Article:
So I have a daunting project and little motivation to do it. But until I get it done I can’t really embark on a big personal (read: non-paying) project either. So I’m in a creative Catch-22 and can’t do anything to budge myself either way. Oh, it’s not a permanent condition by any stretch, but it’s an annoying one. Aggravating. And I can’t figure out where my “want-to” has gone.

How often do you have to tap your self-discipline to force yourself to do something you’ve planned to do but haven’t “gotten around to”? Does procrastination overtake you or do you just slip into inertia? Or maybe you’re a dynamo, with more energy than the Energizer Bunny on meth. If so, what sorts of things do you do to focus that energy and … aw, forget it. If that’s you, we can’t relate to each other.

Sound off, fellow back-sliders! Let me know how you deal with it and what doesn’t work, too.


Seven Things I’ve Learned

Here are seven things I’ve learned since the end of February this year. I already knew them, but I can emphatically state them now, empirically, not just because I’m caustic.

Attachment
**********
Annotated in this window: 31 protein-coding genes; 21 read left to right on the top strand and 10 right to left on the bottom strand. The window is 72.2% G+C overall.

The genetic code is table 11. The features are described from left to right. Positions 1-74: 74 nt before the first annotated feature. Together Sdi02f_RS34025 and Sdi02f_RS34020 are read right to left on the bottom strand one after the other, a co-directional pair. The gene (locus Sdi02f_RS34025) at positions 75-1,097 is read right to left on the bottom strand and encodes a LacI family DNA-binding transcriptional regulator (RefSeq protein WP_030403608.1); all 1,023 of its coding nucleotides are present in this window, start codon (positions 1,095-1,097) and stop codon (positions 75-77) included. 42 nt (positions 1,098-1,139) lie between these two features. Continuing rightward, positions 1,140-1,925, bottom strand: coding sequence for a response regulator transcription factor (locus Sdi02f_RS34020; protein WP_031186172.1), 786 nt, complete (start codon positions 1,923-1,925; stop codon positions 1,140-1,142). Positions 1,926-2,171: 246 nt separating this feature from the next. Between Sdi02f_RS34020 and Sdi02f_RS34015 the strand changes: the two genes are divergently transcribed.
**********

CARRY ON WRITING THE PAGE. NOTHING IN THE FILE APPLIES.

1. Food doesn’t taste better when you quit smoking. That’s a lie, a crock, a steaming pile. You need to chew something, to do something to satisfy the oral fixation which comes from smoking, so you eat. It doesn’t taste different, but you’ll stuff it in your face and chew it anyway. The taste is EXACTLY THE SAME AS IT ALWAYS WAS.
  2. You can’t smell things any better when you quit smoking than you did before you quit. When I smoked, I had a nose like a bloodhound. I could smell ingredients in food walking into a restaurant. Not just types of food; the individual components of food. My sense of smell is NOT enhanced by quitting. Period.
  3. You can’t breathe easier when you quit smoking. To hear ex-smokers tell it, they quit and within a few weeks could run marathons when they got winded walking to the mailbox before they quit. Another lie. Bullsh!t, I call. It’s another steamer, a big barrel of it. I’m just as easily winded now as before. Maybe more so.